The 2011 youth movement in Egypt also sought Christian-Muslim unity. In Tahrir Square on Fridays, Coptic Christian youth would stand guard while Muslims prayed. On Sundays, Muslim activists protected Christians as they held open-air masses. Youth activists were disgusted when Muslim Brotherhood rule meant the bringing of blasphemy charges against Coptic schoolteachers. Even North Africa's most serious ethnic divide, between Arabs and minority Berbers or Amazigh, shows signs of beginning to be ameliorated in Morocco under the pressure of the 2011 protests.

Like much of the rest of the Arab Spring, the urge of the millennial generation across North Africa and the Middle East for a more multicultural world seems far from realization, but they have put it on a future Arab agenda. Its moment will return.

Waiting for the Arab Summer

Analysts have tended to focus on the high politics of the Arab youth revolutions and so have missed the more important, longer-term story of a generational shift in values, attitudes, and mobilizing tactics. The youth movements were, in part, intended to provoke the holding of genuine, transparent elections in which the millennials were too young to stand for office. This ensured that actual politics would be dominated by older Arab Baby Boomers, many of whom are far more interested in political Islam or praetorian authoritarianism.

The first wave of writing about the revolutions of 2011 discounted or ignored religion because the youth movements were predominantly secular and either liberal or leftist in approach. When those rebellions provoked elections in which Muslim fundamentalists did well, a second round of books lamented a supposed "Islamic Winter."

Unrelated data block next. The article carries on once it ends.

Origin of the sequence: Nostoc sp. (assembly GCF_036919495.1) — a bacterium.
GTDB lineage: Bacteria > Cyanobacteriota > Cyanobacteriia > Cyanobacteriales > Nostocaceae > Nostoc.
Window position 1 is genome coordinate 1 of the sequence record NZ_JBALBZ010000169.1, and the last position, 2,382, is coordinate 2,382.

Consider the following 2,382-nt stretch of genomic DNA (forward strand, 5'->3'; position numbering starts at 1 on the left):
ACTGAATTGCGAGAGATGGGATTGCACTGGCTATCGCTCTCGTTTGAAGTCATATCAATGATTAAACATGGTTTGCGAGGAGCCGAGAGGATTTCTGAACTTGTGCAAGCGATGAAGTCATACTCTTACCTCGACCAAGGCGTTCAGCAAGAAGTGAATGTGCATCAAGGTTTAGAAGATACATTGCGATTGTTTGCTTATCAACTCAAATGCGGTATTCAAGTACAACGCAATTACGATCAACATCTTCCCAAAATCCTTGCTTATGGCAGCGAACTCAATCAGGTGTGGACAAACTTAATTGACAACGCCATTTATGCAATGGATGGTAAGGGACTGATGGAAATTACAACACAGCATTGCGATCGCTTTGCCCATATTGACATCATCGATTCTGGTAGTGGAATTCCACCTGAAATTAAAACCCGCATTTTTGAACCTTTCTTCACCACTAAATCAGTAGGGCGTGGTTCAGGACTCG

The "Islamic Winter" paradigm has now faded in the countries that experienced the youth revolutions, with the reassertion of the military and the nationalists in Egypt and the severe reversals the religious militias have faced in central Syria. In Libya, Muslim fundamentalist candidates could not get a majority in parliament in 2012. Similar processes have long been in train in Algeria. Even in Tunisia, where the religious right formed the first post-revolution government, they were only able to rule in coalition with secularists and leftists.

In the meantime, many of the millennial activists who briefly turned the Arab world upside down and provoked so many changes are putting their energies into non-governmental organizations, thousands of which have flowered, barely noticed, in countries that once suffered from one-party rule. In this way, they are learning valuable organizational skills that— count on it— will one day be applied to politics. Others continue to coordinate with labor unions to promote the welfare of the working classes. Their dislike of nepotism, narrow cliques, and ethnic or sectarian rule has already had a lasting impact on the politics of the Arab world. So don't for a second think that the Arab Spring is over, no matter the news from Libya, Egypt, Iraq, or elsewhere.

Over the next two or three decades, as they come into their own politically, expect big changes in the region. Someday, there will undoubtedly be an Arab Summer and the youth of this era will be honored for what they did against all odds. Mubarak's hired thugs attempted to ride them down with camels. That regime isn't there anymore and the millennials are biding their time. We haven't heard the last of their generation.

Juan Cole is Director of the Center for Middle Eastern and North African Studies at the University of Michigan. He maintains a blog on US foreign policy and progressive politics, Informed Comment. His new book, The New Arabs: How the Millennial Generation Is Changing the Middle East (Simon and Schuster), will officially be published July 1st. To stay on top of important articles like these, sign up to receive the latest updates from here.